In which a computer-driven performance at Santa Cruz's Metamusic prompts our columnist to pronounce piano teaching a dying profession.
By Garrett Wheeler
We all know times change, especially in the world of music. In the Santa Cruz microcosm of global music, the visible trends of cultural change are as visible as anywhere, so when I showed up to watch a few local bands play this past weekend, I really shouldn't have been surprised that one of the acts wasn't a band at all. A single instrument replaced microphones, drumkit, bass and guitar, and that instrument wasn't even a musical one, at least not in the traditional sense. It was a computer. Hello, future.I've never considered myself old-fashioned, but this hit me like a slap in the face. Sure, I'm familiar with drum machines and synthesizers, and yeah, I remember the techno movement of the late '90s, but isn't a musician supposed to play something, even if it's just a cowbell or one of those little plastic shaker things? My point isn't that this guy wasn't a musician, or that it doesn't take creativity and talent to construct digital music; I just wonder if bloops and bleeps will one day replace the chords and vocal methods we've come to know and love. I'm considering cryogenic freezing just to find out.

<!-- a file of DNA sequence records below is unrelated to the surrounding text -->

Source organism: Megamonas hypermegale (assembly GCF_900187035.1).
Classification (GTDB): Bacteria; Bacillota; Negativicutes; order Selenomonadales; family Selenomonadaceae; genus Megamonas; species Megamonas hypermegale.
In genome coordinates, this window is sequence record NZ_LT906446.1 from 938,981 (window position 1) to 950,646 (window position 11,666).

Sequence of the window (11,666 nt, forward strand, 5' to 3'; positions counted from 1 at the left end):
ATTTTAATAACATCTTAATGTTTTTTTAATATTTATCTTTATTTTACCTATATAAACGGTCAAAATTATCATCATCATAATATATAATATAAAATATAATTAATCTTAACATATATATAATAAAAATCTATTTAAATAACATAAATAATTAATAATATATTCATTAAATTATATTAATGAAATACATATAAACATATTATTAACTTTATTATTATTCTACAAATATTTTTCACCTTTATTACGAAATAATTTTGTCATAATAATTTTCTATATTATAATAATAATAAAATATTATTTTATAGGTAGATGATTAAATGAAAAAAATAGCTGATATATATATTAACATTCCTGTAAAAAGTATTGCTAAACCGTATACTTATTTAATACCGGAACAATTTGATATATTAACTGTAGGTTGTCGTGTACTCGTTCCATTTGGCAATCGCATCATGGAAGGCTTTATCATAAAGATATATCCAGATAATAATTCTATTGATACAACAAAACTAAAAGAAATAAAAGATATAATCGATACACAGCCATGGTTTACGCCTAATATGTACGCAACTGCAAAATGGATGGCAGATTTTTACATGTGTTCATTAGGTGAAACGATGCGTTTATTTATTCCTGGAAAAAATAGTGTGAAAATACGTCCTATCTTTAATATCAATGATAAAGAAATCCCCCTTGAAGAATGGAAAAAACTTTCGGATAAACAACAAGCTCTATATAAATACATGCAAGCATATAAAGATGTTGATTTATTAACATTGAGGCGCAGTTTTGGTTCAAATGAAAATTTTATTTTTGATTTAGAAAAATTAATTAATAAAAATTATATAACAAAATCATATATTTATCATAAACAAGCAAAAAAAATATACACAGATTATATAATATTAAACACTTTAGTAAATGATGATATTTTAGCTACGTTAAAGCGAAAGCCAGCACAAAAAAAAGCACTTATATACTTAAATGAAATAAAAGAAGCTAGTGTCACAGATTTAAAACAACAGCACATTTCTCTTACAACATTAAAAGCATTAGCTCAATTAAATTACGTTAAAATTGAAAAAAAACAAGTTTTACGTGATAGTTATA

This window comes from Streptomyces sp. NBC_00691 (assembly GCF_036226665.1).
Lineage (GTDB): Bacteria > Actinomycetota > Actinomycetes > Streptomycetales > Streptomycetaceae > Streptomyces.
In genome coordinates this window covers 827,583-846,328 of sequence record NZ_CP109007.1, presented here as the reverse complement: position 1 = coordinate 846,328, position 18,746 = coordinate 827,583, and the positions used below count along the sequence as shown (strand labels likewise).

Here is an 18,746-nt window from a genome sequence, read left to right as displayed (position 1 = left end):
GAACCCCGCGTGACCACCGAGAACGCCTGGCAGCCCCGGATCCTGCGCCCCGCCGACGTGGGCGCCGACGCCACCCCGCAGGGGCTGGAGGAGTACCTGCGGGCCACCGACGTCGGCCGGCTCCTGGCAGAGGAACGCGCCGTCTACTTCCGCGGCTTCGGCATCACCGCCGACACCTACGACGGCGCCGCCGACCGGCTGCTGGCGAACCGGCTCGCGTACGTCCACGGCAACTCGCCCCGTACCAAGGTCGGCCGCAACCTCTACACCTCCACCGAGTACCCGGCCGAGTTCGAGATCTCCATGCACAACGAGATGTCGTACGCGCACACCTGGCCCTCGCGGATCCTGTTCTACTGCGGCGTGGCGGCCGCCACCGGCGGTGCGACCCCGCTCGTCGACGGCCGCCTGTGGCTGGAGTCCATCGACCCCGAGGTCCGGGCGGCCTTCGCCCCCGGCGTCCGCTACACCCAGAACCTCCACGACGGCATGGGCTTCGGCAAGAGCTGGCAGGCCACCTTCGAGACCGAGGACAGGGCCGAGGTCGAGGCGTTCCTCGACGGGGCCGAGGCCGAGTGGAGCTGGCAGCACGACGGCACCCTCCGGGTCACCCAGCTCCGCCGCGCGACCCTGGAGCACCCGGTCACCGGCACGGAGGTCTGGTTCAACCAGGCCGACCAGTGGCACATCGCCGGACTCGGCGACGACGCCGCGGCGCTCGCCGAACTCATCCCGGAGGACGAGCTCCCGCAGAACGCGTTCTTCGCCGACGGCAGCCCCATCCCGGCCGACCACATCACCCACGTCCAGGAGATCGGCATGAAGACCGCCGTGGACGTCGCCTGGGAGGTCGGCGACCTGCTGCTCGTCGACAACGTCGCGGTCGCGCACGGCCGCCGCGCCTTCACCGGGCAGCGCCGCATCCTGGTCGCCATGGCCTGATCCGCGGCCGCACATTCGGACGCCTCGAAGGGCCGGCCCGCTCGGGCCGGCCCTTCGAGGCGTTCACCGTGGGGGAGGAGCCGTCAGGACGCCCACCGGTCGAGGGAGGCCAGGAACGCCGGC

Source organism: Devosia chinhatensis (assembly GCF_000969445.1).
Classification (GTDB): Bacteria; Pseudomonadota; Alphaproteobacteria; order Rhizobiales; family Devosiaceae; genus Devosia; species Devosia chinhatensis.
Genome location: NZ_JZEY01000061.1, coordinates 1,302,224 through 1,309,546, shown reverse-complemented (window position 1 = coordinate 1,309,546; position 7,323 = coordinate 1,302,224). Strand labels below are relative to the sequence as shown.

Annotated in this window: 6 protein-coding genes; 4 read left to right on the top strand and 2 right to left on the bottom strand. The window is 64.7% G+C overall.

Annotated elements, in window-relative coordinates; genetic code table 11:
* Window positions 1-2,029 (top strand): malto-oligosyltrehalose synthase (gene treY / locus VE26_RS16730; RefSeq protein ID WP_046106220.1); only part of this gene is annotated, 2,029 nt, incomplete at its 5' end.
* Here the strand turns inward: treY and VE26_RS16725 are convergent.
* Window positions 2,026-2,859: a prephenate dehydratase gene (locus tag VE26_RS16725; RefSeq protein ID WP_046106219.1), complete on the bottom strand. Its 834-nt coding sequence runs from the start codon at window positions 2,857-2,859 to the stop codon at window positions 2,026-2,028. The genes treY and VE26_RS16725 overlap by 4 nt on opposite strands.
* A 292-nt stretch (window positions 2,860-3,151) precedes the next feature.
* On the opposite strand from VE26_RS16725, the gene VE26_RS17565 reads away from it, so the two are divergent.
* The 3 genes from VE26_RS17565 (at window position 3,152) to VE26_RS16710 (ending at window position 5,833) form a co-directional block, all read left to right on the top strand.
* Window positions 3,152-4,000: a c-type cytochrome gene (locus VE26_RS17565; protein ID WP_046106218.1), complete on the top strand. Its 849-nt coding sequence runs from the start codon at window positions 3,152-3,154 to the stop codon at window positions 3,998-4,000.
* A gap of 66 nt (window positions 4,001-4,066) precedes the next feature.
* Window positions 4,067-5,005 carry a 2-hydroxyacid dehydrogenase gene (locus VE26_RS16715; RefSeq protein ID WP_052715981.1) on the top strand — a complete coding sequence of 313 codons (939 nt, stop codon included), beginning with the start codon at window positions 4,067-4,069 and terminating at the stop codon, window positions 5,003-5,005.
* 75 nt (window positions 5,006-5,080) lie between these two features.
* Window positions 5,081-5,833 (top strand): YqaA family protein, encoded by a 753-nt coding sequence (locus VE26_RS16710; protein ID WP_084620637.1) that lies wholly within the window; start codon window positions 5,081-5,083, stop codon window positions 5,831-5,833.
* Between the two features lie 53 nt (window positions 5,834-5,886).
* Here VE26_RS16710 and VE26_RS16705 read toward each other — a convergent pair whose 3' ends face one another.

The futuristic technopop came from Circuit Creature, which was third on the bill at a free show at the Metamusic record shop. No wild stage antics here, just a computer and a guy occasionally clicking a button here and moving the mouse there. The music was wild in a digital kind of way, driven by thumping house beats and quivering synth-leads. The crowd of twentysomethings rhythmically bobbed their heads, watching the laptop and the man standing behind it. I have seen the future, and piano teachers are all out of business.
After the electro show came Birds Fled From Me, a subdued indie trio that couldn't have been more different from the act before it. The band was powered by the creative energy of Rachel Williams, a talented Santa Cruzan with an amazingly delicate yet commanding voice that resembles Björk's or Mirah's. Accompaniment was sparse—an acoustic harp and the soft murmurs of a cello blended with her electric piano to provide a mellow backdrop for her standout vocals. Though her voice was light and subtle, it possessed an unmistakably powerful quality, demonstrated by her first song, which she was forced to sing without a microphone because nobody could seem to find it. Strange, somber and powerful, Birds Fled From Me reveled in haunting ballads filled with unusual notes and minor chords, all wrapped nicely together by Williams' gentle crooning.
Missed the show? Check out Birds Fled From Me, along with fellow indie acts Baby Dee, Matteah Baim and Headdress, Saturday, Feb. 16, at the Brookdale Lodge. If you can't make that, dry your tears because there's plenty of local goodness coming up, like singer/songwriter Amanda West, who will play a CD release party at Cayuga Vault on Friday, Feb. 15, before opening for Nina Storey the following night at Moe's Alley. Also coming up are psychobilly hellions The Chop Tops, who headline at the Blue Lagoon this Sunday, Feb. 17.
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